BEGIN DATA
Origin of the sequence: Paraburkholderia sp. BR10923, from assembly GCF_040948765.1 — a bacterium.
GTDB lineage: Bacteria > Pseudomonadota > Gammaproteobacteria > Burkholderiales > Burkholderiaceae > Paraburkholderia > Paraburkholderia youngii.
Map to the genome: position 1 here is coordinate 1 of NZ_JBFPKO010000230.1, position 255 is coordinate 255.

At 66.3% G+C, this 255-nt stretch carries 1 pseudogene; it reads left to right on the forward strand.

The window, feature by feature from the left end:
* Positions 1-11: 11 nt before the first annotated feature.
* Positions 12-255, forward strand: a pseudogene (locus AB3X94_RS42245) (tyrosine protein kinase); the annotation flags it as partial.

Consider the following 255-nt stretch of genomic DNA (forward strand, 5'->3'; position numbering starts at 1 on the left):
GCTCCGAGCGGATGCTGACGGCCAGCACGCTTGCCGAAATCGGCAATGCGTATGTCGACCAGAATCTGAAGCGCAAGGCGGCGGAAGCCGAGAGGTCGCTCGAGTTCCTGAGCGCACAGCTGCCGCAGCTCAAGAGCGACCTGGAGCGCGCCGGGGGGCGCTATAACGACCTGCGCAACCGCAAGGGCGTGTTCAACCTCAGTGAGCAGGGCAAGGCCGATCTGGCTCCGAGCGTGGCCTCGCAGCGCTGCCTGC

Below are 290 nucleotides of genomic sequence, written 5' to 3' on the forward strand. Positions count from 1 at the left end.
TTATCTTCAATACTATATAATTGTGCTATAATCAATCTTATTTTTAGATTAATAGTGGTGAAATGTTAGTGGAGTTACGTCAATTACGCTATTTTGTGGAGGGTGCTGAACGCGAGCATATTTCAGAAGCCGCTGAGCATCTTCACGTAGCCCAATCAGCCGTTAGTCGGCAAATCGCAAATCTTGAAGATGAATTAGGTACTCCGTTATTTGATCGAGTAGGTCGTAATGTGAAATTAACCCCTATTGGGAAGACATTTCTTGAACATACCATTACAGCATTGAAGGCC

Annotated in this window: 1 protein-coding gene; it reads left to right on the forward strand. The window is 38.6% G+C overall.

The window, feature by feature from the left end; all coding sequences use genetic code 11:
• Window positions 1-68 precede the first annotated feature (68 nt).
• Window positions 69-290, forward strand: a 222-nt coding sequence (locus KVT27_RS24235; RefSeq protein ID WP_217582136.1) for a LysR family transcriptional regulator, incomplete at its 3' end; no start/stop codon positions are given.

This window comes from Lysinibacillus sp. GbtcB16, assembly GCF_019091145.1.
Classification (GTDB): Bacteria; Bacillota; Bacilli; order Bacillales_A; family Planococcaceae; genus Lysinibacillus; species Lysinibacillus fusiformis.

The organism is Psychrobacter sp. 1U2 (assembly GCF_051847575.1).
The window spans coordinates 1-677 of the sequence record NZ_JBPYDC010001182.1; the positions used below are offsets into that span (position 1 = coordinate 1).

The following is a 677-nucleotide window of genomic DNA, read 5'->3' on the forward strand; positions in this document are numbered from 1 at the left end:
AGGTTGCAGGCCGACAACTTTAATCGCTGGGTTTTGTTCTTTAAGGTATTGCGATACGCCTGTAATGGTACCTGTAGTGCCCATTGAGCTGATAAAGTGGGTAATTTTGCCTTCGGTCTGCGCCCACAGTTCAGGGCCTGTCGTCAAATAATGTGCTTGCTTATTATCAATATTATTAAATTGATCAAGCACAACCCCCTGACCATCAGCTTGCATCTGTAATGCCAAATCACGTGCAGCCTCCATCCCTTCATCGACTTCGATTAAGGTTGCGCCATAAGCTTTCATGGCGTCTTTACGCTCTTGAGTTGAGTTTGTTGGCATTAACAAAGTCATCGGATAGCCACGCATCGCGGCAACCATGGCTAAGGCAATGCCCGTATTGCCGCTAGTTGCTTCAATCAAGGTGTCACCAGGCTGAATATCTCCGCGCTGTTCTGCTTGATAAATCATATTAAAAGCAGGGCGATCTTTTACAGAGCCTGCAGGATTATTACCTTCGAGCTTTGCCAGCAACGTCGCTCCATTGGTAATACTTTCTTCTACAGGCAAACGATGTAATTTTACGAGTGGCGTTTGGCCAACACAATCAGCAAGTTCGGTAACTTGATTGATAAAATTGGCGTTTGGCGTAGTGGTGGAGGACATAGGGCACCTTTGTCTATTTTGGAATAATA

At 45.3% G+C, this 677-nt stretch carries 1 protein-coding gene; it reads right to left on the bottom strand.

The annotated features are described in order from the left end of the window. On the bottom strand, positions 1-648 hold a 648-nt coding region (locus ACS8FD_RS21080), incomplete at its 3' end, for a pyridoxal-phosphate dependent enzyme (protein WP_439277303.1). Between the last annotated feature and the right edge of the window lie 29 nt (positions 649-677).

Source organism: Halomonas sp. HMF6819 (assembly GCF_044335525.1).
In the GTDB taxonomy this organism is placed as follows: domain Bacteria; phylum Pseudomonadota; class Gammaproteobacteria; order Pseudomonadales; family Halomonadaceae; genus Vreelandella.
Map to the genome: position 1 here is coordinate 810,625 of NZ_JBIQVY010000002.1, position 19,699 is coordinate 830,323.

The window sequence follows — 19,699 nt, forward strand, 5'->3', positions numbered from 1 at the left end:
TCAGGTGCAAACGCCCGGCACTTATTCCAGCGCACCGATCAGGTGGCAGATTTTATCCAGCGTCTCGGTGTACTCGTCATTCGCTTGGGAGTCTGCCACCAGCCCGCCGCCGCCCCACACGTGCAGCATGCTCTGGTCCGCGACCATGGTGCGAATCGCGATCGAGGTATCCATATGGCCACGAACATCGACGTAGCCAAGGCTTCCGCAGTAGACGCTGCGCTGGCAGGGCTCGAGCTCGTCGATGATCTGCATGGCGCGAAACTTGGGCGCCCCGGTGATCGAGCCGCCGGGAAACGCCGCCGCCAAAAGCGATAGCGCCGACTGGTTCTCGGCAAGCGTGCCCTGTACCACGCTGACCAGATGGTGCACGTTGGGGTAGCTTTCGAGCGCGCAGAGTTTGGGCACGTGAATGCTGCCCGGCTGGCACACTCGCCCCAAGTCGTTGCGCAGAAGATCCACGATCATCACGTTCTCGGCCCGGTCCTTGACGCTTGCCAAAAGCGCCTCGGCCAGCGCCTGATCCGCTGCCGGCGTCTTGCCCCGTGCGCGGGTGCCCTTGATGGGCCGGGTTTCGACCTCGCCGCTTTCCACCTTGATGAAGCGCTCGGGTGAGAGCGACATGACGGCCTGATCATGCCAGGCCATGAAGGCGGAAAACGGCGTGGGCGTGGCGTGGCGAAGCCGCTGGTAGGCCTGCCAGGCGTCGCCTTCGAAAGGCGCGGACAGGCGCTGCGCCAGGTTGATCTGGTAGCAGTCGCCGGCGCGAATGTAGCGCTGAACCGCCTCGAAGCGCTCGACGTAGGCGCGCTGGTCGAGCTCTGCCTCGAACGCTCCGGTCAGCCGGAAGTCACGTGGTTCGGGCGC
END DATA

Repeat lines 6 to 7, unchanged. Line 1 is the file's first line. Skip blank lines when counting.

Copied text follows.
* Positions 1-11: 11 nt before the first annotated feature.
* Positions 12-255, forward strand: a pseudogene (locus AB3X94_RS42245) (tyrosine protein kinase); the annotation flags it as partial.